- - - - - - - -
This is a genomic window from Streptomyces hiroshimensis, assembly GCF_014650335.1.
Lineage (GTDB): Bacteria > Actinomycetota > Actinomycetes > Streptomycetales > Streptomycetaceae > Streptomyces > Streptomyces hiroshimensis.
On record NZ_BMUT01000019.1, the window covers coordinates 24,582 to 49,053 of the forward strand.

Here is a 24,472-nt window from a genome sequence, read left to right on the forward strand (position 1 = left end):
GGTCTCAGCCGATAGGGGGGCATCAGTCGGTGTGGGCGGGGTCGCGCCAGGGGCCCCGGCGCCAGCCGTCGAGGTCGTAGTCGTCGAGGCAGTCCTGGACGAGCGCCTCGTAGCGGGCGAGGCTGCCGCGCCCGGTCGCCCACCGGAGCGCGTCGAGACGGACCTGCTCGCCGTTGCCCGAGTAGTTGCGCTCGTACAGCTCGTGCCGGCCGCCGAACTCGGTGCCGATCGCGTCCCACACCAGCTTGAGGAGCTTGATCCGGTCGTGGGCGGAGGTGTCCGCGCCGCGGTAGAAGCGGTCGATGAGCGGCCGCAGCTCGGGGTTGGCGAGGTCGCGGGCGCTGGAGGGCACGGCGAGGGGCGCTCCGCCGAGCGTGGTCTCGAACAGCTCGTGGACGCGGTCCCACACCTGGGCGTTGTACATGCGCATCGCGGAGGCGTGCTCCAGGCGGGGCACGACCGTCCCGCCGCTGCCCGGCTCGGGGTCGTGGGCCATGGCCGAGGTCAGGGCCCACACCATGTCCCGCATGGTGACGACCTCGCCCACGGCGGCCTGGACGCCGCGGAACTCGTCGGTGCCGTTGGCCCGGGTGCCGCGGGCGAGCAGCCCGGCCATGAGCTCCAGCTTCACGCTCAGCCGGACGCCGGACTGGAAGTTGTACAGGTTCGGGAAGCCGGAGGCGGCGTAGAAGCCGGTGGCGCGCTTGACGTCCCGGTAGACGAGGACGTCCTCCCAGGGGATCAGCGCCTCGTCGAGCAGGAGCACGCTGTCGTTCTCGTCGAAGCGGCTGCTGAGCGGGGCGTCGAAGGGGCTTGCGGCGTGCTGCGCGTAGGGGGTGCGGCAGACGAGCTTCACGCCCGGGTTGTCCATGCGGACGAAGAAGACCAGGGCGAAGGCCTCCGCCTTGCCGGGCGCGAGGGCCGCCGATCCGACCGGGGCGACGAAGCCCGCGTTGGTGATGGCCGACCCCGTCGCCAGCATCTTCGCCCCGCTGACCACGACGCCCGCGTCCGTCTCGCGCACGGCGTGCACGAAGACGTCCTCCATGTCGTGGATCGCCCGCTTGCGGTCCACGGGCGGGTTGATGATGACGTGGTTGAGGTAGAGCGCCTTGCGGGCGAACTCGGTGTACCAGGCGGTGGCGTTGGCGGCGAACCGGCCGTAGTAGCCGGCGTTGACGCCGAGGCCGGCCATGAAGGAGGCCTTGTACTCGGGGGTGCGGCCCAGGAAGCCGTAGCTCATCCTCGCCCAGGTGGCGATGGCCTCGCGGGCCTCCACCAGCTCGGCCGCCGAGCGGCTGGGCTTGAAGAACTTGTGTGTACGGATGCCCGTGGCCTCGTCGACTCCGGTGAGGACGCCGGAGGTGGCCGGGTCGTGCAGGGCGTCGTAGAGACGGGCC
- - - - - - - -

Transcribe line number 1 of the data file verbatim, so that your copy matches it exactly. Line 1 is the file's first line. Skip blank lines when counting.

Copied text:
This is a genomic window from Streptomyces hiroshimensis, assembly GCF_014650335.1.